Emerging from the Shadows

Barry Pearton's picture

A STRONGER ASEAN seems front-of-mind for Malaysia’s new Prime Minister, who has perhaps two years to make his mark on history . . .

TWO Asian leaders are setting new parameters – North Korea’s Kim Jong-Un, very much in the spotlight, and Malaysia’s Mahathir Mohamad, emerging from the shadows of retirement.
It is still early days, but many believe it is Mahathir who could leave the more enduring impact on regional affairs.
Certainly, that will be his aim — and he probably has just two years in which to do it.
At 92, Mahathir is well-known for his antipathy towards Singapore, Australia and the United States, for his fervour for ASEAN, and for his proud defence of all things Malaysian.
Will he move to rebuild national icons, such as Malaysia Airlines?
MAS has suffered ever since Cabinet Ministers gave AirAsia a leg up in its infancy. In the run-up to the recent election, AirAsia’s CEO, Tony Fernandes, unwisely painted his aircraft in UMNO colours.
But Mahathir may prefer to strengthen
ASEAN, which has demonstrably been weakened as a cohesive trade and political grouping by China’s rise.
He has fired an opening shot by raising the ghost of the East Asia Economic Caucus (EAEC), a concept he first unveiled in 1997, in the wake of the East Asia economic crisis.
In its original clothes, the EAEC was to be a trade grouping of ASEAN, China, Japan and South Korea. Japan refused to join because Western nations, including Australia, Canada and the United States, were not invited. A reinvigorated EAEC today would possibly weaken the potential of the China-sponsored Regional Comprehensive Economic Partnership (RCEP). This includes the ASEAN countries in its embrace as it seeks to strengthen China’s trade hand.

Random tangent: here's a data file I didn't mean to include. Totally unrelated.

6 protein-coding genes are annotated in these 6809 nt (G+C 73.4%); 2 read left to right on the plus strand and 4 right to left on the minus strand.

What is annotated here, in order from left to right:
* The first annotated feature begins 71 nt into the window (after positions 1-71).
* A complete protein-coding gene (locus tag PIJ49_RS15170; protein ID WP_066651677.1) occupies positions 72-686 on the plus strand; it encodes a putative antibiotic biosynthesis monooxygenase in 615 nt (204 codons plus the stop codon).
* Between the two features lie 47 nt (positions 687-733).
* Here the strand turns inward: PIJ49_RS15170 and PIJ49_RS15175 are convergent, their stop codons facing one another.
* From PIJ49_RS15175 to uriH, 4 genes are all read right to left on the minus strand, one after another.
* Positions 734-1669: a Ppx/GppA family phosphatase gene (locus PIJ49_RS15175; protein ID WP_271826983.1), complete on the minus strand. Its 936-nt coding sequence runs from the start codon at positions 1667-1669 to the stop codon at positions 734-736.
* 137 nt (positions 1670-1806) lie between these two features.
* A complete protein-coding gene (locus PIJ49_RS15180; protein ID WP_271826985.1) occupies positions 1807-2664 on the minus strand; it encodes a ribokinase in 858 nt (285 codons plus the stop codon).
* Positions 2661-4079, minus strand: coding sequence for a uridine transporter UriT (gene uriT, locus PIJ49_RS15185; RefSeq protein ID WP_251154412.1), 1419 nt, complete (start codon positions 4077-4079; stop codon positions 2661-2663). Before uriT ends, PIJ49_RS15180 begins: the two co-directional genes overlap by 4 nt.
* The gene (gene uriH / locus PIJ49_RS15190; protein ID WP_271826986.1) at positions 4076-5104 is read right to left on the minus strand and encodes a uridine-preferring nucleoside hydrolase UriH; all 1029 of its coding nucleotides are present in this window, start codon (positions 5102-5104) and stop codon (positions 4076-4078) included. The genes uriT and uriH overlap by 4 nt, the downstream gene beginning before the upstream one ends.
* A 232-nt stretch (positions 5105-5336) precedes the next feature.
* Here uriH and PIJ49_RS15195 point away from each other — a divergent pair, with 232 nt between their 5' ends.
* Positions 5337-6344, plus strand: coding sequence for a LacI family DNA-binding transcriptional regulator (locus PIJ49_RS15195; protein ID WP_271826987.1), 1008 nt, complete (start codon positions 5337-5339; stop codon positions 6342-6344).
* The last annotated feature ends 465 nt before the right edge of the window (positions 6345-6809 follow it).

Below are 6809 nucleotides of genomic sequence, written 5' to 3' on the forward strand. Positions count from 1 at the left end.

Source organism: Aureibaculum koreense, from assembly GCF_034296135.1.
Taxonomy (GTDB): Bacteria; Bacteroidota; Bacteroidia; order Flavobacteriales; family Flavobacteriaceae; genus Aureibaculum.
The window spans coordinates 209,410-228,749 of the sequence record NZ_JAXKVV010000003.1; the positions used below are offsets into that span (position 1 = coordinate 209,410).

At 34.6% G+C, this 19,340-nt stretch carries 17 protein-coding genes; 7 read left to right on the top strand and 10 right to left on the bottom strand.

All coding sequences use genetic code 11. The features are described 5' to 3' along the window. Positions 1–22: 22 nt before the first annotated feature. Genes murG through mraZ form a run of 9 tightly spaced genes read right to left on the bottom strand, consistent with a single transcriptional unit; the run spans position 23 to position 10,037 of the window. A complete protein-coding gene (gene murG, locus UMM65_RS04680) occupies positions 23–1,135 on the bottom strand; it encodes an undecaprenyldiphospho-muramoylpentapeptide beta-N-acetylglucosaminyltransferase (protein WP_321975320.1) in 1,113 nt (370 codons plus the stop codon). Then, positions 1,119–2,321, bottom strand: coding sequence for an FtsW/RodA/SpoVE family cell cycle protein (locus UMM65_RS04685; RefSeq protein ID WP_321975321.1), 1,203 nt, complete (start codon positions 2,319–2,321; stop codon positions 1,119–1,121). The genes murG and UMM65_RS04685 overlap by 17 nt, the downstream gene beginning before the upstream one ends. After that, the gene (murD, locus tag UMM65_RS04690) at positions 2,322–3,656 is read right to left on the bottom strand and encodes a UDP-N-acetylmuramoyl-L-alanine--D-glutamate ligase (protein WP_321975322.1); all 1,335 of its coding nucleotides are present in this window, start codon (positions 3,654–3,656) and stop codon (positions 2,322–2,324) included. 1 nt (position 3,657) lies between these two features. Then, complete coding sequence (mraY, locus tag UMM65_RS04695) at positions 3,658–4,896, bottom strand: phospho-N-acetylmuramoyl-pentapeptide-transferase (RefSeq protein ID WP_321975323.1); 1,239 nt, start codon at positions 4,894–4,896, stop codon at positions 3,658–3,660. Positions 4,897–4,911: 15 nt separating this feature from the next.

Speaking at a Nikkei conference in Tokyo in June, Mahathir said he remains in favour of EAEC as a Free Trade Zone incorporating ASEAN, but would today add India and some Central Asian countries.
A strong EAEC would give weaker nations a better position from which to negotiate with more powerful nations, like China, he said.
Yes, China, which has split ASEAN right down the middle on issues ranging from economic blandishments to South China Sea incursions. Mahathir wants to see ASEAN with a strong voice and political/economic clout.
 In the run-up to his recent election, Mahathir criticised the extent and form of Chinese investment in Malaysia, and, on taking office, quickly cancelled a number of Chinese contracts.
These included the proposed Kuala Lumpur-Singapore high-speed rail link, and the US$14 billion East Coast Rail Link, funded through China’s ExIm Bank as part of the Belt and Road programme.
 The East Coast Rail Link had been awarded to China Communications Construction without open tender.
Other China projects coming under review include a 40 per cent stake in the port of Kuantan and a US$100 billion township in Iskandar, near Singapore, built by Chinese developers with a reported 70 per cent of sales to Chinese residents.
Mahathir almost certainly will be running an eye over developments in the South China Sea, where China lays claim to Malaysia’s Swallow Reef in the Spratly Islands — and Malaysia’s fishermen complain of Chinese vessels poaching in their waters (similar protests are being heard in Indonesia).
Observers will also be closely watching the development of Mahathir’s relationship with Singapore’s Prime Minister, BG Lee, who had a sound working relationship with Mahathir’s direct predecessor, Najib Razak.
It was that relationship which finally cleared hurdles for construction of the Kuala-Lumpur-Singapore rail link. Interestingly, Mahathir has offered compensation to Singapore for cancellation of the project.
But as this issue went to press, he announced publicly, and apparently without warning to Singapore, that he proposed to increase the price for water that Malaysia supplies to the city-state.
Mahathir will be keenly aware that Singapore is the Chair of ASEAN this year, and that some ASEAN members expect it to take a stronger line on pressure from China, especially in the South China Sea.
He would not want to distract from any effort that might help strengthen ASEAN’s voice.
As this issue published, Mahathir had yet to name a Foreign Minister for his new Government. It may well be a role he himself relishes — and needs to employ — in making his mark on history.
Barry Pearton - Publisher